Looking at the big picture, all this contributes to the return on investment in your vulnerability scanning solution. By eliminating uncertainty from scan results, you can confidently apply automation to streamline the entire software development process, reduce risk, and achieve cost reductions across the organization. More efficient development and testing also mean a shorter time to market – and to profit. Choosing a product that consistently delivers accurate results and clearly indicates verified and actionable vulnerabilities can make the difference between buying just another tool and investing in the future success of your organization.
Netsparker Enterprise is a comprehensive automated web security solution that includes web vulnerability scanning, vulnerability assessment, and vulnerability management. Its strongest points are scanning precision, unique asset discovery technology, and integration with leading issue management and CI/CD solutions.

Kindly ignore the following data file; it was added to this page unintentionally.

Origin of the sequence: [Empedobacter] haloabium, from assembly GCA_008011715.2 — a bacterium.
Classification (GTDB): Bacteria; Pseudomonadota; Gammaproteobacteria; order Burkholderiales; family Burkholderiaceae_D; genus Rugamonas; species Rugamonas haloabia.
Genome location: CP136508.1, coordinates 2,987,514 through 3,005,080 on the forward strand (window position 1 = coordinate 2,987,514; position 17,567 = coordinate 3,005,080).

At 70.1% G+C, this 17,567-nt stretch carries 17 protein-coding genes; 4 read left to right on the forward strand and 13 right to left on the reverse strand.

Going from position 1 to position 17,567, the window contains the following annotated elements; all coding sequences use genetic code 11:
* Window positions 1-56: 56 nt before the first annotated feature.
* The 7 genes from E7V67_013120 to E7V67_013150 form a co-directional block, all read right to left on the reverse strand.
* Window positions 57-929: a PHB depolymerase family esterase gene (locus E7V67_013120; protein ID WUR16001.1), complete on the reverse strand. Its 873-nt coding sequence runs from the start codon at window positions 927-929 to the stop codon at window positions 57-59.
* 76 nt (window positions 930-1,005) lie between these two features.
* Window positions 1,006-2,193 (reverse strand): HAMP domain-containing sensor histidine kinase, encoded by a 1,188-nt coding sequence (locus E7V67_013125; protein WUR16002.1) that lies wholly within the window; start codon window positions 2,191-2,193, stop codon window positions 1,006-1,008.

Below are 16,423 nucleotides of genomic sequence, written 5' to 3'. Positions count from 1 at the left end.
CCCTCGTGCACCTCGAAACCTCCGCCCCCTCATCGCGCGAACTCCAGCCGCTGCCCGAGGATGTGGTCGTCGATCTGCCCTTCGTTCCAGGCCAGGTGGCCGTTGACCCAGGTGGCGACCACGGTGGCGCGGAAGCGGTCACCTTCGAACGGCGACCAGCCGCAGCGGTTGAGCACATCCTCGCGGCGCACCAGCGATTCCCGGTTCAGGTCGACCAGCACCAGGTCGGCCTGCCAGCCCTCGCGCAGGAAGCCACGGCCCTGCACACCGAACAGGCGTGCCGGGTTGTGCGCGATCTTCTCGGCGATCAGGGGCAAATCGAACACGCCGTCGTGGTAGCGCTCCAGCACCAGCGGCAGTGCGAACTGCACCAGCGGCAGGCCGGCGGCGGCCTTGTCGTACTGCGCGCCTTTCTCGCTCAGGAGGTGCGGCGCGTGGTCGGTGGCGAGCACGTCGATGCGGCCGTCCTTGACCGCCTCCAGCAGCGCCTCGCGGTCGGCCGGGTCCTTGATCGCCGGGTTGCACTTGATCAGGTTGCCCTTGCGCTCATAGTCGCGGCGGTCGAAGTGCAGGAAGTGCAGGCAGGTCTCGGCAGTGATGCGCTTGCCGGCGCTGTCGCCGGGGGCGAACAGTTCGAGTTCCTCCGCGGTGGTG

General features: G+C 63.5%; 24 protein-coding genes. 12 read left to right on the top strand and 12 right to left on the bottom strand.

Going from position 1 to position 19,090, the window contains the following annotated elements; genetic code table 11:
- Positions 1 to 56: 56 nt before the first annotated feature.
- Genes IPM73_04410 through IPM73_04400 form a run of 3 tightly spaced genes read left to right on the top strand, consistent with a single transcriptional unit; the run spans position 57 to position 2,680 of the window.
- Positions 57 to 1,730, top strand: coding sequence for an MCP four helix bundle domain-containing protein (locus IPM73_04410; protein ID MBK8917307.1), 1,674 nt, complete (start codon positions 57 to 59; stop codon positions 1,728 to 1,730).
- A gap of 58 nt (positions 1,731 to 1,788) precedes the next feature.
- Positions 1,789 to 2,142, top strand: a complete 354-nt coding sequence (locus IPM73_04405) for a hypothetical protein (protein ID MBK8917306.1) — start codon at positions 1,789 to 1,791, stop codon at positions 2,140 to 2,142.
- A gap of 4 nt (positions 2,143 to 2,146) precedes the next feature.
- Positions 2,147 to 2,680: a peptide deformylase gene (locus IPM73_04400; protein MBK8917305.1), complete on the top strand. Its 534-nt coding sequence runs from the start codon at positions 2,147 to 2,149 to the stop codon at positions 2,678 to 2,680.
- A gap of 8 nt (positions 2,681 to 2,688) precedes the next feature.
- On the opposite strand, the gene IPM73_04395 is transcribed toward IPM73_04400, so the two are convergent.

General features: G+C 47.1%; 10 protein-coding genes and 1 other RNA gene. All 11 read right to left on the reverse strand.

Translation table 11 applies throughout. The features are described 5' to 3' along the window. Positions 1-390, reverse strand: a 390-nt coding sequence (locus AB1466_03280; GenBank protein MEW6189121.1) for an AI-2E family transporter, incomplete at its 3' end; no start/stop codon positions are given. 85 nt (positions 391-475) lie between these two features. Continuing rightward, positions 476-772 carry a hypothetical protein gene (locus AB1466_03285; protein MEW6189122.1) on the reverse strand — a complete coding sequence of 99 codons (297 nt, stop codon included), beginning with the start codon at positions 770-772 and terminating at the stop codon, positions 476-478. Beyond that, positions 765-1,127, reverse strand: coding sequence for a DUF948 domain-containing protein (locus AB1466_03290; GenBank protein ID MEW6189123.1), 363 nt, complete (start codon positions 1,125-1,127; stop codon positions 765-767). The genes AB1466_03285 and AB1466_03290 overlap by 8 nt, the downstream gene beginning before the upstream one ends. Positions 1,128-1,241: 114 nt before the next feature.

The Netsparker scanner can identify vulnerabilities in all types of modern and custom web applications, regardless of the architectures or platforms that they are based on. Upon identifying a vulnerability, the scanner generates a proof of exploit that confirms it is not a false positive, thus greatly improving scalability.
Netsparker Enterprise is designed for enterprises that require a customizable solution for complex environments. Netsparker is also available in other variants to suit different customer requirements: Netsparker Standard for SMBs and Netsparker Team for larger organizations. Depending on the variant and customer needs, Netsparker can be implemented as desktop software, a managed service, or an on-premise solution.
Download the PDF version of this whitepaper.